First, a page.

I’m about to embark on what will most likely be the biggest and most involving activity I have ever done. I’m leaving the UK to go and work in Africa.
What the hell?? Well, that is basically what is going through my mind right now. The decision process that led me here has been many years in the making, and has taken me through my entire IT career before my realisation of what it is that I need to do with my life, and what I can do with my life that will allow me to sleep at night and be the person I have always wanted to be.
First off, why am I doing this?
I have been working in IT for around 7 years. At first it was something that interested me, but as I continued to dig deeper I realised it was much more than that. I am a problem solver, and in the modern world, that means I work with technology to enable people to work more productively and as efficiently as possible. For a long time, that meant answering the phones, and applying my common sense to everyone else’s problems. As a first line support analyst, I envisaged a career path that would take me away from first line, allowing others to think about silly things like password resets and “have you checked the power cable” scenarios, but alas, the further up the IT-ladder you go, the more you realise that everyone is incompetent, most of all the 2nd and 3rd line people who you work with. This is, of course, my experience of my career. I am in no way suggesting that everyone works like this, far from it, but in MY career, I have been surrounded by a few brilliant people, and many jobsworths: that is, people who go to work, and literally do not care about anything other than their paycheck.
This isn’t the first time I’ve encountered enterprise-level incompetence. It’s everywhere, throughout my time in support, I have seen so many things that make you, as a professional, want to bang your head against the wall in anger. I’m not going to go into any more detail here, suffice to say, I’ve had enough, and it’s time for me to take my skills elsewhere, where they will (hopefully) be appreciated for what it is: a genuine wish for people to understand the technology around them better, to remove my arrogant nature that I seem to have adopted in recent years, and finally to grow up a bit, learn more about myself, how my mind works, and how I interact with others – not much then!!!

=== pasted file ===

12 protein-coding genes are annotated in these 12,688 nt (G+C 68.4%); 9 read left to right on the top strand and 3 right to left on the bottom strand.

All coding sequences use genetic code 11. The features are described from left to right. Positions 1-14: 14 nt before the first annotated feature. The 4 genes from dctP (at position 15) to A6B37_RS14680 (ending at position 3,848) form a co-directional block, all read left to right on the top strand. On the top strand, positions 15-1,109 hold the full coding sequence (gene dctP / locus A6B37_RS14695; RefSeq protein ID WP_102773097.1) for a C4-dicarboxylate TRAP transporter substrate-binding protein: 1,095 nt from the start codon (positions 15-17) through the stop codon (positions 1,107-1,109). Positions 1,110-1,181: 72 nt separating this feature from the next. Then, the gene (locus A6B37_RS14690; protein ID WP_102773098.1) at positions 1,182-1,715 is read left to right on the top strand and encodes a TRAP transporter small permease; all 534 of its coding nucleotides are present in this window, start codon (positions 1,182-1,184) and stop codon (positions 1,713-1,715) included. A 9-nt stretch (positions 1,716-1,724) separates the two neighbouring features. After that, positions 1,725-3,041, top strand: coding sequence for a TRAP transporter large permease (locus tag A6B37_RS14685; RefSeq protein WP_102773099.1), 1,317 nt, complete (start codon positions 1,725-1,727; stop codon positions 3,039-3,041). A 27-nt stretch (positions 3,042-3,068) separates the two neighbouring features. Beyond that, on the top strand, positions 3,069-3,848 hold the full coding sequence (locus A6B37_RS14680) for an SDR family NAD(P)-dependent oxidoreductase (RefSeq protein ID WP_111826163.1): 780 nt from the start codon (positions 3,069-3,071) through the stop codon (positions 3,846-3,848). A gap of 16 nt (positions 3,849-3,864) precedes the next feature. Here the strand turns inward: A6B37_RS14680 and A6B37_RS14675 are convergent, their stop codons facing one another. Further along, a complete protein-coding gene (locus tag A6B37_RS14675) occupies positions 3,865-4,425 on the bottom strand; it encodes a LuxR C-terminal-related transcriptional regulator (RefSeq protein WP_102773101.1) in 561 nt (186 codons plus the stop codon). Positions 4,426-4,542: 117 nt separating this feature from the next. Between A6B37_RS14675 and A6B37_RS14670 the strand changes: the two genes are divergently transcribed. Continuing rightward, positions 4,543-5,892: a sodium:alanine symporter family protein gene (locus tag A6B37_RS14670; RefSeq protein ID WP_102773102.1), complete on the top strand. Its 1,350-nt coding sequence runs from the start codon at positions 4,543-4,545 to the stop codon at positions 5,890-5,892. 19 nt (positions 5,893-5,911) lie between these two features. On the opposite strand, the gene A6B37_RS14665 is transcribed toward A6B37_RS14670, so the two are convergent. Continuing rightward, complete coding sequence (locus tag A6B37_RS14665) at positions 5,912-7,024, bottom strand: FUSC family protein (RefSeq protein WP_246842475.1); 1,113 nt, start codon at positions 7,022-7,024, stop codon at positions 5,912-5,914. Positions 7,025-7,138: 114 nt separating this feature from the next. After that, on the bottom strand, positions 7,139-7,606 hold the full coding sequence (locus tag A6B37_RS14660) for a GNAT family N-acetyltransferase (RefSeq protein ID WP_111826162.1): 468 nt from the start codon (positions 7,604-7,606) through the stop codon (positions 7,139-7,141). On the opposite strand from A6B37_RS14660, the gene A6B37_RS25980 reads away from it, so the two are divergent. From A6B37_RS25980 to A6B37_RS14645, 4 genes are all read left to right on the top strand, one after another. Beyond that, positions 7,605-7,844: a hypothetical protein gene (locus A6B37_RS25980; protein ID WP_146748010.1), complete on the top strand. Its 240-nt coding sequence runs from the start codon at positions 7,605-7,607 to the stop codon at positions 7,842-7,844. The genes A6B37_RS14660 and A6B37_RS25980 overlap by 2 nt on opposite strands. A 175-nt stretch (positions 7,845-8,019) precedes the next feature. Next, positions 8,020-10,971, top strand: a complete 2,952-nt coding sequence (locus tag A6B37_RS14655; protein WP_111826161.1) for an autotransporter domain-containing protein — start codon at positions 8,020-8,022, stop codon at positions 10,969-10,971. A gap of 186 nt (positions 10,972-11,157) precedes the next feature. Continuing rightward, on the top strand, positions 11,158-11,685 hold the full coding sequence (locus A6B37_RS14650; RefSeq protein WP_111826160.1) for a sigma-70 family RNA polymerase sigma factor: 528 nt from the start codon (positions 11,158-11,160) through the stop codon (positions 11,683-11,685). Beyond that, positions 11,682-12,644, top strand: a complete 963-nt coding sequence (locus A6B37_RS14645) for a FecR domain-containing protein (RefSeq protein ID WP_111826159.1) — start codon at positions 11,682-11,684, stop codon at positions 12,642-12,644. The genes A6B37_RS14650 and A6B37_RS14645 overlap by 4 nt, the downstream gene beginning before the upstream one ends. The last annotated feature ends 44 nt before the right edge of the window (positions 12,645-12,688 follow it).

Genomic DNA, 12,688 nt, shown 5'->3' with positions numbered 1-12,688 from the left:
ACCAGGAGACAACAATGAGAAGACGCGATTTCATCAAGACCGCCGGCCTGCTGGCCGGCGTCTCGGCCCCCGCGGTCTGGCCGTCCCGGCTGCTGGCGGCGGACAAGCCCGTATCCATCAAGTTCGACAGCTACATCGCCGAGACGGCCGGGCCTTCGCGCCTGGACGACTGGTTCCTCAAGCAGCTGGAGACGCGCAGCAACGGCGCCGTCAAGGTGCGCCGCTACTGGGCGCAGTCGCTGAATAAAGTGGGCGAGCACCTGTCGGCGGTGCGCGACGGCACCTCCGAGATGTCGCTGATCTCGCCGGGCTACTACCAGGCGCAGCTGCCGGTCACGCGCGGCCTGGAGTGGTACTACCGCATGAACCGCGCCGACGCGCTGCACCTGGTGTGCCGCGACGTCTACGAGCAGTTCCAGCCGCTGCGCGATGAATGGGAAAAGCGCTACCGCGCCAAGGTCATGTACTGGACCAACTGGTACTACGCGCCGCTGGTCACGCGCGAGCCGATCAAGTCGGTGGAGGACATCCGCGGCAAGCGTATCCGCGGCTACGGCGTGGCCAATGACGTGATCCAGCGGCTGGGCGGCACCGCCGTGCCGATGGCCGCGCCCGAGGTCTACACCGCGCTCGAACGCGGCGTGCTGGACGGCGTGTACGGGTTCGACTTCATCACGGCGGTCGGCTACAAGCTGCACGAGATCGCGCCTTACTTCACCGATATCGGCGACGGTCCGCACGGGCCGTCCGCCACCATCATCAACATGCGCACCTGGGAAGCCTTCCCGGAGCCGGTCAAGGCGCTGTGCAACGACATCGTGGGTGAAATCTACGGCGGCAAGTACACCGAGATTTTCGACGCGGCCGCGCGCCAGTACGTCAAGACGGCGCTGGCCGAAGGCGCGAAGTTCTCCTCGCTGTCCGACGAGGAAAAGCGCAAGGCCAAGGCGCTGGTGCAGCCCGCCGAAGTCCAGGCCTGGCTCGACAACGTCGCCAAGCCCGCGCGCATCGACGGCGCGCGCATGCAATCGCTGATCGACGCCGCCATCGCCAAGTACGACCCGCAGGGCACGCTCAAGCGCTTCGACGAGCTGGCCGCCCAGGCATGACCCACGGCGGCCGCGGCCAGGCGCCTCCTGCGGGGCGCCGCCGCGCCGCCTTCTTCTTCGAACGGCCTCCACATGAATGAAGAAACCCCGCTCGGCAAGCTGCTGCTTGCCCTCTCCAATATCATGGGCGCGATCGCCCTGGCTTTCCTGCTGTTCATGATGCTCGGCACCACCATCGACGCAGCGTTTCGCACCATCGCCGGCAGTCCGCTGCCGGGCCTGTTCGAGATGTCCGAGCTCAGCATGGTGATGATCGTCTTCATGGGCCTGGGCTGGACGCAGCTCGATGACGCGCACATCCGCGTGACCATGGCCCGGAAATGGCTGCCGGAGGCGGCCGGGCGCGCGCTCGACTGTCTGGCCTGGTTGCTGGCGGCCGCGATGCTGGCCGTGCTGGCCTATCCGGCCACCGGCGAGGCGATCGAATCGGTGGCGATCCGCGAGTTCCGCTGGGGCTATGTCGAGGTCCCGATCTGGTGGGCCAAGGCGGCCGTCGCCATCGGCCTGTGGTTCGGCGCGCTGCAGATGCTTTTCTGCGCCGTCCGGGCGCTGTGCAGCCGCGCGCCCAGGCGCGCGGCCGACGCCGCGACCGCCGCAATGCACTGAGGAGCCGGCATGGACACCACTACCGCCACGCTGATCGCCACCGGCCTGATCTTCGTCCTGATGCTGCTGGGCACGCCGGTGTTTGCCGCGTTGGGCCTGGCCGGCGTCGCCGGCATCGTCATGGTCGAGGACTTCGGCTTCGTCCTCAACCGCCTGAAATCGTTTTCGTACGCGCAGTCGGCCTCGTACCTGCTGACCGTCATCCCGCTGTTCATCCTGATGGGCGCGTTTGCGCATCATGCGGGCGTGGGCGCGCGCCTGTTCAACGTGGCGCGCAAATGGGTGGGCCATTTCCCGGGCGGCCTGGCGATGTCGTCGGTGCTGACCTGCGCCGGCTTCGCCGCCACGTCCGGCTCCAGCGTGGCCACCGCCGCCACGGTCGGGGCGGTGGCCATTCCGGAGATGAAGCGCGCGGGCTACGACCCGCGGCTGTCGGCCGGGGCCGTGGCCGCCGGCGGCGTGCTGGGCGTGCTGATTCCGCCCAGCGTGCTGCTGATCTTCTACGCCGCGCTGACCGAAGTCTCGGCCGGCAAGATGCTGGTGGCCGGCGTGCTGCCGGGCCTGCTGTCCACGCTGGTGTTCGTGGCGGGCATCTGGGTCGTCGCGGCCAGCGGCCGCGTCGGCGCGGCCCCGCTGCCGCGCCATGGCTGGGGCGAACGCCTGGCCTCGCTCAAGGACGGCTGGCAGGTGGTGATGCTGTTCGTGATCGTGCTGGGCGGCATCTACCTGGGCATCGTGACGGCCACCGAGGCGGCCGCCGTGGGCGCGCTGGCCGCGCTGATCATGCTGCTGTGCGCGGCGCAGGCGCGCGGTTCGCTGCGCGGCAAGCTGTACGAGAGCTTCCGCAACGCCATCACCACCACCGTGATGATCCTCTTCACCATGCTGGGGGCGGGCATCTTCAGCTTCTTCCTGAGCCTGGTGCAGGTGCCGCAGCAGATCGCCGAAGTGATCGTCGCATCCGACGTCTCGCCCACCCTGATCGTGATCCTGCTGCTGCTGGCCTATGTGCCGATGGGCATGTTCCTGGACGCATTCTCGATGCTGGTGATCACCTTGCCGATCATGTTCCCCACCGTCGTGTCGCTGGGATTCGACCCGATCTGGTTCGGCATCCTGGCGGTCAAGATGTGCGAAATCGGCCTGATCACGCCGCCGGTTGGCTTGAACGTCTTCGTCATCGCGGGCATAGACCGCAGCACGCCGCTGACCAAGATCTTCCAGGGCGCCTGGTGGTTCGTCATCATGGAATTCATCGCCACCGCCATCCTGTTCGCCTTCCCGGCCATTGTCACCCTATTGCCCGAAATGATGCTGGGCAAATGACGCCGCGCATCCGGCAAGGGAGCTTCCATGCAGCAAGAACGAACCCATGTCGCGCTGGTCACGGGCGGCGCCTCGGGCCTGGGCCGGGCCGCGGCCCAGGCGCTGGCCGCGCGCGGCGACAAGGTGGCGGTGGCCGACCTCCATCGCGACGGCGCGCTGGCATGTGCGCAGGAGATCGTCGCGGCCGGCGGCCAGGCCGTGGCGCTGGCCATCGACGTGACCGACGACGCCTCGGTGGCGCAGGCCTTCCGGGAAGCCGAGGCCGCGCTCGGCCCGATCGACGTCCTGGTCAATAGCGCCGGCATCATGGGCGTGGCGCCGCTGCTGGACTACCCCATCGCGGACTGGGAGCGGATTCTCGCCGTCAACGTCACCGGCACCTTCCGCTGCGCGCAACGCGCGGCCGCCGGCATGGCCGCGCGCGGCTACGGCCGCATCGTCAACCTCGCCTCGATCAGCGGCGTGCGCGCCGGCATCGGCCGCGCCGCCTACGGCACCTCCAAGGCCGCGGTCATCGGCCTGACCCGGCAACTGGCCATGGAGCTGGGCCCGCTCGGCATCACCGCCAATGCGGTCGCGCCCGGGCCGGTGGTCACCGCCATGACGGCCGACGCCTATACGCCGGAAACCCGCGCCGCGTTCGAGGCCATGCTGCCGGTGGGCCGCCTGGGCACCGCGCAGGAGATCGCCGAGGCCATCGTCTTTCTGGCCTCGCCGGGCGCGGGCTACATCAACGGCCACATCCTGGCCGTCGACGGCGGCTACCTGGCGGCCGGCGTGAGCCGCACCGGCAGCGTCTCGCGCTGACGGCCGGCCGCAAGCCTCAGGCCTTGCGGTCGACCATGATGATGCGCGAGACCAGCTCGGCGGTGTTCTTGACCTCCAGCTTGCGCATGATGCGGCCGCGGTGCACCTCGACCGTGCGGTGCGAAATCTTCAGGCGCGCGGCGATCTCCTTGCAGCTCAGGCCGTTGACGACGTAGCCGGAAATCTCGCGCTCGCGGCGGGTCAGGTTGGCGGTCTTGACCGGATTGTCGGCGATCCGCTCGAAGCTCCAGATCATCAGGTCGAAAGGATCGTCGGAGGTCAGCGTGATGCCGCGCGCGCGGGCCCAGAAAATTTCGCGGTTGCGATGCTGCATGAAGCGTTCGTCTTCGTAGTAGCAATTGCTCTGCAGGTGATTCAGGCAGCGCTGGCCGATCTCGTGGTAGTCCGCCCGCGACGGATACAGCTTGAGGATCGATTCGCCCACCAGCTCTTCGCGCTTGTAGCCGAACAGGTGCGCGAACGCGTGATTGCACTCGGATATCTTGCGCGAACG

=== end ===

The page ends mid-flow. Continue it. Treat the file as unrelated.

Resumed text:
Then there is the moral issue. My previous job at Arup was a good one, that I enjoyed thoroughly, until the politics kicked in. The company prided itself on being at the forefront of green engineering, sustainable growth and community-lead development, with many of their projects involving the education and public sectors, and many high-profile projects having worldwide acclaim. My issues revolved around my boss, who was to put it bluntly, an ageing dinosaur of IT, who knew little of new technologies, and had no willingness to learn new techniques, meaning I felt cramped and constrained within what was sold to me as a very open and free environment, where ingenuity and open-mindedness were encouraged. That was not the case. Meanwhile, my life was in tatters. Having been through many incarnations of “modern Craig” but none of them sticking, I needed another change, and leaving bristol to retreat to Scotland for a few months proved to be the right step for me, at an otherwise very difficult time in my life. When I returned in March this year, after losing my best friend, I thought all was lost. I had strengthened my outlook, but my dependency on my best pal to be there for me, ultimately lead to me falling much further down the hole than I wanted to, which also makes this ascension all the more fulfilling to boot.
Over the years I have continuously ranted on about how I want to travel the world, and on the rare occasions I have left the UK on holiday, I have found things to latch onto in every community I have visited. To this end, I am confident that I will find what I’m looking for, and also be pleasantly surprised along the way. The opportunity I have been given is far from a simple job change or career move, I am taking my life out of the UK, removing all trace of foundation, and sending myself over 4,000 miles away to Africa!
The more I think about it, the more I feel like this is what I was meant to do. In trying to find “something” to work towards and something to be part of that I can be proud of, I have in fact realised a life long dream, that I never thought possible. At the end of 2010, i will be flying out of the UK, to start my new life as computer centre manager for the Village Education Project Kilimanjaro, based in Mshiri village, on the southern slopes of mount Kilimanjaro, the highest mountain in Africa, and the 5th highest free-standing peak in the world.
Onwards and forward!!!